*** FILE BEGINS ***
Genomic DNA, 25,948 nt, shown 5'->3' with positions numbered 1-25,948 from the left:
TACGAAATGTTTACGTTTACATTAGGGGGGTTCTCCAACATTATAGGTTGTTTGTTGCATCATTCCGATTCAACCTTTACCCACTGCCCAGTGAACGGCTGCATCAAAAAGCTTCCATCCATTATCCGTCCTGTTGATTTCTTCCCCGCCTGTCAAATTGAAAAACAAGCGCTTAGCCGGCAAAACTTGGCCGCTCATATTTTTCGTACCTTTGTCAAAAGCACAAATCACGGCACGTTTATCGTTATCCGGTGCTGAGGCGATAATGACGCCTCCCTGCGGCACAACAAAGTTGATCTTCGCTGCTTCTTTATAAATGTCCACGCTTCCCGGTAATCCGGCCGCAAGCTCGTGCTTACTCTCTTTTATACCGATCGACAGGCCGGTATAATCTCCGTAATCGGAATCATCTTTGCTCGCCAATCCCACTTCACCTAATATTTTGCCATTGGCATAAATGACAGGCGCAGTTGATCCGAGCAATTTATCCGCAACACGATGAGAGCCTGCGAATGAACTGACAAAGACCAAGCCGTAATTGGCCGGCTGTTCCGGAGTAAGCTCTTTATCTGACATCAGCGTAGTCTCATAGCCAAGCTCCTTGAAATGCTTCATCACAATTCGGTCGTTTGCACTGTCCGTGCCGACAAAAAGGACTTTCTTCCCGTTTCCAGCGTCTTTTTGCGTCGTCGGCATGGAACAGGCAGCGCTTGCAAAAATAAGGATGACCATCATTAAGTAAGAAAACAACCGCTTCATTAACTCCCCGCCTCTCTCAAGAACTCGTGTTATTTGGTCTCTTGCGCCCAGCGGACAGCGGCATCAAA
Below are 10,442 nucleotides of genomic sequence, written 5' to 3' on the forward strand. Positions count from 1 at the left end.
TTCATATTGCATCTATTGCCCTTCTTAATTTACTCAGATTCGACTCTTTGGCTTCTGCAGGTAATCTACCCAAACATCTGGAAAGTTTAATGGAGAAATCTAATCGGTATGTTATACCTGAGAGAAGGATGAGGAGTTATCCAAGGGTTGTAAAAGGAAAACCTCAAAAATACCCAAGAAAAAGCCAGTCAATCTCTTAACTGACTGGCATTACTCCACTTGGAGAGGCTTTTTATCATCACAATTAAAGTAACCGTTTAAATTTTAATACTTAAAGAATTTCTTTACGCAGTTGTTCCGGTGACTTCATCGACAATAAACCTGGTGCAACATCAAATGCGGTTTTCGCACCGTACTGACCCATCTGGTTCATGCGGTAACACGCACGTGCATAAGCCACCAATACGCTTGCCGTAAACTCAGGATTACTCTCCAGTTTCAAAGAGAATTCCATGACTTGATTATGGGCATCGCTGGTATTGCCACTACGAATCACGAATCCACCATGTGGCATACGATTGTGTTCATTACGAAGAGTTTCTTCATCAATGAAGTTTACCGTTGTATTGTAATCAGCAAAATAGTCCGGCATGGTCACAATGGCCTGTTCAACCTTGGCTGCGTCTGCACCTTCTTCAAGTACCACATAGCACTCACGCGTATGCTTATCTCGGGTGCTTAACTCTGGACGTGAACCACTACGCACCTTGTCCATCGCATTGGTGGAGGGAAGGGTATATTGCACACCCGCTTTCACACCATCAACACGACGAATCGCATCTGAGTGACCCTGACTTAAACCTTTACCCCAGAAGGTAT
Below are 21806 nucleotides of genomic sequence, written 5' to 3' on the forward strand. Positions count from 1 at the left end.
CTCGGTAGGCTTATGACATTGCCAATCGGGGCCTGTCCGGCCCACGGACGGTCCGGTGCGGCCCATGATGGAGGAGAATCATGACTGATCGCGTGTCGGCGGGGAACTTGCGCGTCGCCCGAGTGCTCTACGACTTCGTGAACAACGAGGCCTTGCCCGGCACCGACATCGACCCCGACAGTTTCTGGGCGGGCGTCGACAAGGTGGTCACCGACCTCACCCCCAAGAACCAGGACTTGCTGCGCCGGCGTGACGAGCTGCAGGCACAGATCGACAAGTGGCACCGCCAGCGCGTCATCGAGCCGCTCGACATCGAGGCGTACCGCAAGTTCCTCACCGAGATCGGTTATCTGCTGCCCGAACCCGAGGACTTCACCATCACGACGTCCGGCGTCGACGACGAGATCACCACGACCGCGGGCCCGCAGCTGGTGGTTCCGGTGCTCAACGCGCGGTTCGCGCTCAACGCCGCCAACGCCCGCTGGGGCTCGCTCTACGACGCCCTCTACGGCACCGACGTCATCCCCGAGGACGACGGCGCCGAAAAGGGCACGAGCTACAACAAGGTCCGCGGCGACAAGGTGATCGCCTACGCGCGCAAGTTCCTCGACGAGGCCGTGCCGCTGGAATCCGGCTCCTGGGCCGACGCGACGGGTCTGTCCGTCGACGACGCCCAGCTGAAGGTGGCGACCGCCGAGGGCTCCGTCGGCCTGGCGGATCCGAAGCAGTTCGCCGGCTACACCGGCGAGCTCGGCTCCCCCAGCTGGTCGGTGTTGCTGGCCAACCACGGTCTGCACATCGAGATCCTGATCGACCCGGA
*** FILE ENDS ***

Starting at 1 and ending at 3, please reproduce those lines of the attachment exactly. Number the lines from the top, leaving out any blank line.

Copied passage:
Genomic DNA, 25,948 nt, shown 5'->3' with positions numbered 1-25,948 from the left:
TACGAAATGTTTACGTTTACATTAGGGGGGTTCTCCAACATTATAGGTTGTTTGTTGCATCATTCCGATTCAACCTTTACCCACTGCCCAGTGAACGGCTGCATCAAAAAGCTTCCATCCATTATCCGTCCTGTTGATTTCTTCCCCGCCTGTCAAATTGAAAAACAAGCGCTTAGCCGGCAAAACTTGGCCGCTCATATTTTTCGTACCTTTGTCAAAAGCACAAATCACGGCACGTTTATCGTTATCCGGTGCTGAGGCGATAATGACGCCTCCCTGCGGCACAACAAAGTTGATCTTCGCTGCTTCTTTATAAATGTCCACGCTTCCCGGTAATCCGGCCGCAAGCTCGTGCTTACTCTCTTTTATACCGATCGACAGGCCGGTATAATCTCCGTAATCGGAATCATCTTTGCTCGCCAATCCCACTTCACCTAATATTTTGCCATTGGCATAAATGACAGGCGCAGTTGATCCGAGCAATTTATCCGCAACACGATGAGAGCCTGCGAATGAACTGACAAAGACCAAGCCGTAATTGGCCGGCTGTTCCGGAGTAAGCTCTTTATCTGACATCAGCGTAGTCTCATAGCCAAGCTCCTTGAAATGCTTCATCACAATTCGGTCGTTTGCACTGTCCGTGCCGACAAAAAGGACTTTCTTCCCGTTTCCAGCGTCTTTTTGCGTCGTCGGCATGGAACAGGCAGCGCTTGCAAAAATAAGGATGACCATCATTAAGTAAGAAAACAACCGCTTCATTAACTCCCCGCCTCTCTCAAGAACTCGTGTTATTTGGTCTCTTGCGCCCAGCGGACAGCGGCATCAAA
Below are 10,442 nucleotides of genomic sequence, written 5' to 3' on the forward strand. Positions count from 1 at the left end.